October 12, 2009. Temperatures fell below 36 degrees last night – frost level – in my south-central Connecticut gardens, so all exposed tender annuals – moonflowers, impatiens, petunias, coleus for example – are nearly done. Even though a quick look through the gardens this morning showed many of my tender annuals survived last night – likely due to the closeness of stone walls or mature trees – they will succumb to the even colder temperatures forecast for later this week. By Thursday night I expect a freeze – 32 degrees or lower – pretty much on target for this area.
It’s time to put procrastination aside and harvest all herbs for winter use. My one pot of rosemary is already acclimating to its indoor home. I’ve been covering my remaining basil plants each night the temperatures were expected to fall below 50 degrees, and I still have sage and thyme I hope to dry. Sage is easy, simply cut a bunch, band the stems, and hang to dry. Thyme, marjoram, and oregano can be cut, placed in a brown paper bag, and stored in a non-humid area until crispy dry. Chives can be cut, diced, and frozen in an airtight container, for later use in cooked dishes or sauces (frozen chives become soggy and look pretty unappetizing when defrosted). If you don’t want to dry or freeze these herbs, try making vinegars – what works for chives also works for rosemary, sage, thyme, basil, and other herbs. Basil will become pesto, or I’ll blend leaves with a little oil, into a green mash. I freeze the mash into cubes in an ice cube tray, and store the cubes in a zip lock bag. The cubes make tasty additions to tomato sauces and soups all winter long.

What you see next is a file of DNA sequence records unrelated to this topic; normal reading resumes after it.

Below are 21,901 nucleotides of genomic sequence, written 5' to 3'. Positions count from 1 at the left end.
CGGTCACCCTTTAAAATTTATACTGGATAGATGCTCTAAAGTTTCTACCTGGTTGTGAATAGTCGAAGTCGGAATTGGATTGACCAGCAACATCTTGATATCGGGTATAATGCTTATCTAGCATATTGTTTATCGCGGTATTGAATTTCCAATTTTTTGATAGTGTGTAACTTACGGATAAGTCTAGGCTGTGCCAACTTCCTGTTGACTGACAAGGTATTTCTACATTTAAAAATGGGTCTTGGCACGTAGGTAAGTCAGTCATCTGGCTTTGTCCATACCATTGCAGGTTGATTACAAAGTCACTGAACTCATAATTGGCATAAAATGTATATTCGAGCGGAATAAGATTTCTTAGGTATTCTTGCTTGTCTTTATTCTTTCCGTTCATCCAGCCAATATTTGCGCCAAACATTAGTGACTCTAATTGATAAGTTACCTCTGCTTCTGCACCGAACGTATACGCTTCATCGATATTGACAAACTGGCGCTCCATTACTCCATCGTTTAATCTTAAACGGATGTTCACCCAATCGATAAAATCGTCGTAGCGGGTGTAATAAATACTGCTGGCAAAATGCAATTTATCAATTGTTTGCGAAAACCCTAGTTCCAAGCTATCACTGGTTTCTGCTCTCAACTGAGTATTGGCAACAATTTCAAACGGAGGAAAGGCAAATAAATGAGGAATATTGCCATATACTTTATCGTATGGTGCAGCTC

But autumn cold temps do not stop me from gardening since underground growth has not yet ceased. Plants are pretty savvy about how to survive, so at this time of year perennials, shrubs, and trees send energy to their roots, making this a great time to transplant and divide. Don’t like how your Siberian iris have swelled beyond their allotted spot? Now’s a perfect time to thin and transplant them. Did your spring blooming bulbs come up too thickly? Dig them , thin them , and plop them back in the ground, and use firm, healthy looking thinned out bulbs for spring color elsewhere. Perturbed at how your hosta overpowered their neighbors? Take a spade to them now, when you can see the reach of their leaves, and move thinned out clumps to another hosta friendly (shady, deer protected) spot like I did here. No, those in the photo on the left are not pretty now, but that’s a moot point. Soon the top growth will be dead, but the roots will keep growing until later deep, hard freezes send them into dormancy. The hosta on the right spent their summer in pots … a welcome touch of green on a shady side porch. Now, the roots can use this late season period to firmly spread into the freshly dug soil; then next spring the plant can focus on top leafy growth.
Pining over the fact that you never got around to planting that new bed you hoped to have? Set yourself up for easy spring planting by measuring out the bed and using a layering method that gets nature to do most of the soil preparation for you. Or … just disappointed over how little time you had to garden this year and how the weeds, or underground spreaders like mint and bee balm took over? It’s not too late to yank out weeds – and pull out underground running perennials. Neaten up a bit, spread mulch, and tidy your cold weather views so you have a clean slate from which to start next year.